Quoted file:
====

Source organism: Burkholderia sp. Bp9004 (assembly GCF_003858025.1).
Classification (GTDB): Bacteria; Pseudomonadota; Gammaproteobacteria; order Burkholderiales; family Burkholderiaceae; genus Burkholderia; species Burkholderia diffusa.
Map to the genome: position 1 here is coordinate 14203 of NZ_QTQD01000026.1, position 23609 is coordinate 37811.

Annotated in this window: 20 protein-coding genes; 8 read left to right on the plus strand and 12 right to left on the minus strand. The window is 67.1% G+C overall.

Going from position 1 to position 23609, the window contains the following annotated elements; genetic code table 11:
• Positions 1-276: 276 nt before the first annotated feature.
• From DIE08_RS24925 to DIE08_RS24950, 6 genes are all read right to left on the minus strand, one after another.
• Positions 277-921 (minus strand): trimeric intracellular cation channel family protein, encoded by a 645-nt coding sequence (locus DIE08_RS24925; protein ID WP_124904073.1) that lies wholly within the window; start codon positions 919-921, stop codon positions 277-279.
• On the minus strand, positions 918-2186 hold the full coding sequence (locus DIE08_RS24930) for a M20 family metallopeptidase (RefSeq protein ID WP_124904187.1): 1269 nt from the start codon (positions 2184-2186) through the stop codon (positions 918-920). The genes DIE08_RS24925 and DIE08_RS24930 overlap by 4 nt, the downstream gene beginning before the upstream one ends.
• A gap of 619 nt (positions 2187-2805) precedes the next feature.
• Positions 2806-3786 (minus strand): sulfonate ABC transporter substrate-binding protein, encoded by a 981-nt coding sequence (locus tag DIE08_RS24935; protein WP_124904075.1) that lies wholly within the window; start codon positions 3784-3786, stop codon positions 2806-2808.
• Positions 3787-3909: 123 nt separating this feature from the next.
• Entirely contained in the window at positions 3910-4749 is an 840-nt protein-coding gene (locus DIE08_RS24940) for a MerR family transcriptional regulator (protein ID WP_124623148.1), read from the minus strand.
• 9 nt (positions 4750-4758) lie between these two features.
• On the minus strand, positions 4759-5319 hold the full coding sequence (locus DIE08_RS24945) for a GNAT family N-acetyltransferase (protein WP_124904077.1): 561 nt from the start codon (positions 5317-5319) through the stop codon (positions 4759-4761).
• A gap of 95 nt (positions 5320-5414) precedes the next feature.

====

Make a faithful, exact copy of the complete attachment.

Source organism: Burkholderia sp. Bp9004 (assembly GCF_003858025.1).
Classification (GTDB): Bacteria; Pseudomonadota; Gammaproteobacteria; order Burkholderiales; family Burkholderiaceae; genus Burkholderia; species Burkholderia diffusa.
Map to the genome: position 1 here is coordinate 14203 of NZ_QTQD01000026.1, position 23609 is coordinate 37811.

Annotated in this window: 20 protein-coding genes; 8 read left to right on the plus strand and 12 right to left on the minus strand. The window is 67.1% G+C overall.

Going from position 1 to position 23609, the window contains the following annotated elements; genetic code table 11:
• Positions 1-276: 276 nt before the first annotated feature.
• From DIE08_RS24925 to DIE08_RS24950, 6 genes are all read right to left on the minus strand, one after another.
• Positions 277-921 (minus strand): trimeric intracellular cation channel family protein, encoded by a 645-nt coding sequence (locus DIE08_RS24925; protein ID WP_124904073.1) that lies wholly within the window; start codon positions 919-921, stop codon positions 277-279.
• On the minus strand, positions 918-2186 hold the full coding sequence (locus DIE08_RS24930) for a M20 family metallopeptidase (RefSeq protein ID WP_124904187.1): 1269 nt from the start codon (positions 2184-2186) through the stop codon (positions 918-920). The genes DIE08_RS24925 and DIE08_RS24930 overlap by 4 nt, the downstream gene beginning before the upstream one ends.
• A gap of 619 nt (positions 2187-2805) precedes the next feature.
• Positions 2806-3786 (minus strand): sulfonate ABC transporter substrate-binding protein, encoded by a 981-nt coding sequence (locus tag DIE08_RS24935; protein WP_124904075.1) that lies wholly within the window; start codon positions 3784-3786, stop codon positions 2806-2808.
• Positions 3787-3909: 123 nt separating this feature from the next.
• Entirely contained in the window at positions 3910-4749 is an 840-nt protein-coding gene (locus DIE08_RS24940) for a MerR family transcriptional regulator (protein ID WP_124623148.1), read from the minus strand.
• 9 nt (positions 4750-4758) lie between these two features.
• On the minus strand, positions 4759-5319 hold the full coding sequence (locus DIE08_RS24945) for a GNAT family N-acetyltransferase (protein WP_124904077.1): 561 nt from the start codon (positions 5317-5319) through the stop codon (positions 4759-4761).
• A gap of 95 nt (positions 5320-5414) precedes the next feature.